It is very interesting to observe the way Koreans treat Japanese and Israelies. They invite experts from both countries to learn from them. I would say they love Israelies more, but I might be biased. Many Koreans now learn about Israeli culture with a focus on start-up nation. They try to integrate certain Jewish spiritual practices with a profoundly Confucian approach.
Koreans are very mindful in their own way. They have their own ethical and esthetic ideals. The main focus though is on social norms reflecting family relations.
The ugly side
Somehow the Korean ideals are extremely stressful. Overall it appears that Koreans work harder than their peers in other countries, including Japan. They are very competitive. This does not mean they work more effectively. The frustration is evident, especially as suicide and alcoholism.
Japanese do not appear to be stressed, but they are somewhat depressed. This is seen for example, as extreme shyness of young and healthy individuals. Japanese overall do not take many chances and try to play safe, focusing on what they do as well as humanly possible.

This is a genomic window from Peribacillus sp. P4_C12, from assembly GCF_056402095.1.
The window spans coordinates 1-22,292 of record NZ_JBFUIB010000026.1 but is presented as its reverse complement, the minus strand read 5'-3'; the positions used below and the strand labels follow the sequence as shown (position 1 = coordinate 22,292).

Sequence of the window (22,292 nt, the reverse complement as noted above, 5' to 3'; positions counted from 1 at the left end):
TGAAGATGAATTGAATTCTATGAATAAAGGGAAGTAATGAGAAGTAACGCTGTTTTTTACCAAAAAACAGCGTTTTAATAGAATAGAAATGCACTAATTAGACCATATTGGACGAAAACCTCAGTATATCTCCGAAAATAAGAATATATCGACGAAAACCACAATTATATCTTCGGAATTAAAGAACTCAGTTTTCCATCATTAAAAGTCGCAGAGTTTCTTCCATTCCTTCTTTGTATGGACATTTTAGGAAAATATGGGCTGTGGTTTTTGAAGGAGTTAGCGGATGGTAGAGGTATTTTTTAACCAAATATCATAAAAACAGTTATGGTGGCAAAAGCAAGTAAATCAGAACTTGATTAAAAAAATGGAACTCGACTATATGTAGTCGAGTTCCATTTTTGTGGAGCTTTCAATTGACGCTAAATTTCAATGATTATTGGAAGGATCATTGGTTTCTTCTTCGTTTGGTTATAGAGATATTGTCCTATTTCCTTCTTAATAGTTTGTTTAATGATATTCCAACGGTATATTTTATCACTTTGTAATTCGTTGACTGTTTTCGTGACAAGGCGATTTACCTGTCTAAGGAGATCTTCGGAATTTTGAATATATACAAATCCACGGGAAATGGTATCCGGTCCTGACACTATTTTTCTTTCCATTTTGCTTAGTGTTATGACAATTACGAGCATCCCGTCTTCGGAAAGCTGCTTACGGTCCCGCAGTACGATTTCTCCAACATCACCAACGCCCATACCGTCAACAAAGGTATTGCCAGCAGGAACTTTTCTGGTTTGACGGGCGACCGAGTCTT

Korean and Japanese women do not work, and on average have less than 2 kids which is bad demographically.
Israel is just the opposite, with around 4 kids in a family and women working as hard as men. At the same time, the kids do not get as much parental attention. This results in low school grades. Israelies catch up in universities, often in graduate degrees. With the addition of military service, a long trip to some exotic location, and high housing prices, this means that many Israelis start independent lives in their thirties. Israelis take chances quite a lot, so PTSD is quite common.
Mindfulness to deal with stress
We practice mindfulness to deal with stress and depression. Only we practice it differently.
- Some practice focusing on the clean esthetic and minimalistic environment. This generates sensory joy of shiny order and light.
- Others practice focusing on natural environments or old man-made items. The Japanese sabi wabi ideals are nostalgically beautiful.
- Yet others practice focusing inwards on ideas and sounds, trying to go past the initial appearances. For example, Kabbalistic practices often focus on specific words.
These ways only appear to be different. The focus jumps between the inner world, heartbeat, and breathing and the outside world with its shapes and colors. The balance between these two worlds is one of the elements of mindfulness.